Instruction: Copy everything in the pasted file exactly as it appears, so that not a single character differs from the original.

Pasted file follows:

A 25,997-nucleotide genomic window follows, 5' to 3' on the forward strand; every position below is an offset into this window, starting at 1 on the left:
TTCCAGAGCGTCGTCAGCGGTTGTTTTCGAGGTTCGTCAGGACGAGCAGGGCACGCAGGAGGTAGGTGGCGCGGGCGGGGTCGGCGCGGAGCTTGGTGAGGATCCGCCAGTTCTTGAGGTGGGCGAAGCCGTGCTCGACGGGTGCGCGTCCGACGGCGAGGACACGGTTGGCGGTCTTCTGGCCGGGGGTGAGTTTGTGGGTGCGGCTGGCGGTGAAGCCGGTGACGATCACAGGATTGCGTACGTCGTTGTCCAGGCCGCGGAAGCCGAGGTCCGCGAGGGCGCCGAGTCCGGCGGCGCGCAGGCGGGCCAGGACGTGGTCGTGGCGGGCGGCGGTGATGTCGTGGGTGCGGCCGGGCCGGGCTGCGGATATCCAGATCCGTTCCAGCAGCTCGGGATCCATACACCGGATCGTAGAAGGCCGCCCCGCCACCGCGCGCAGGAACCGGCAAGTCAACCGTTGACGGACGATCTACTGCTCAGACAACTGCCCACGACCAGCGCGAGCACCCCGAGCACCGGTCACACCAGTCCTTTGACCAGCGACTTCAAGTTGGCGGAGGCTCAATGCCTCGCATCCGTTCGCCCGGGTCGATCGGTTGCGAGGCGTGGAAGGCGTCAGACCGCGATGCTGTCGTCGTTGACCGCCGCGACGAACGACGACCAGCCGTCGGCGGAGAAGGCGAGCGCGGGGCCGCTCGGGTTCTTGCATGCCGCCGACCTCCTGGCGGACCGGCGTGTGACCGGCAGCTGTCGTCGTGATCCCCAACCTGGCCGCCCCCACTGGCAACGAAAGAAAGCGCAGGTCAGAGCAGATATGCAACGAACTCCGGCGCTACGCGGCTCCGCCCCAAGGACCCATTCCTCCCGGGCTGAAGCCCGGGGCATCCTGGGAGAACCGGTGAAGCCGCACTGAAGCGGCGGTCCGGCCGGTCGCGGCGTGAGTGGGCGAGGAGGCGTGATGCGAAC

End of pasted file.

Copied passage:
A 25,997-nucleotide genomic window follows, 5' to 3' on the forward strand; every position below is an offset into this window, starting at 1 on the left:
TTCCAGAGCGTCGTCAGCGGTTGTTTTCGAGGTTCGTCAGGACGAGCAGGGCACGCAGGAGGTAGGTGGCGCGGGCGGGGTCGGCGCGGAGCTTGGTGAGGATCCGCCAGTTCTTGAGGTGGGCGAAGCCGTGCTCGACGGGTGCGCGTCCGACGGCGAGGACACGGTTGGCGGTCTTCTGGCCGGGGGTGAGTTTGTGGGTGCGGCTGGCGGTGAAGCCGGTGACGATCACAGGATTGCGTACGTCGTTGTCCAGGCCGCGGAAGCCGAGGTCCGCGAGGGCGCCGAGTCCGGCGGCGCGCAGGCGGGCCAGGACGTGGTCGTGGCGGGCGGCGGTGATGTCGTGGGTGCGGCCGGGCCGGGCTGCGGATATCCAGATCCGTTCCAGCAGCTCGGGATCCATACACCGGATCGTAGAAGGCCGCCCCGCCACCGCGCGCAGGAACCGGCAAGTCAACCGTTGACGGACGATCTACTGCTCAGACAACTGCCCACGACCAGCGCGAGCACCCCGAGCACCGGTCACACCAGTCCTTTGACCAGCGACTTCAAGTTGGCGGAGGCTCAATGCCTCGCATCCGTTCGCCCGGGTCGATCGGTTGCGAGGCGTGGAAGGCGTCAGACCGCGATGCTGTCGTCGTTGACCGCCGCGACGAACGACGACCAGCCGTCGGCGGAGAAGGCGAGCGCGGGGCCGCTCGGGTTCTTGCATGCCGCCGACCTCCTGGCGGACCGGCGTGTGACCGGCAGCTGTCGTCGTGATCCCCAACCTGGCCGCCCCCACTGGCAACGAAAGAAAGCGCAGGTCAGAGCAGATATGCAACGAACTCCGGCGCTACGCGGCTCCGCCCCAAGGACCCATTCCTCCCGGGCTGAAGCCCGGGGCATCCTGGGAGAACCGGTGAAGCCGCACTGAAGCGGCGGTCCGGCCGGTCGCGGCGTGAGTGGGCGAGGAGGCGTGATGCGAAC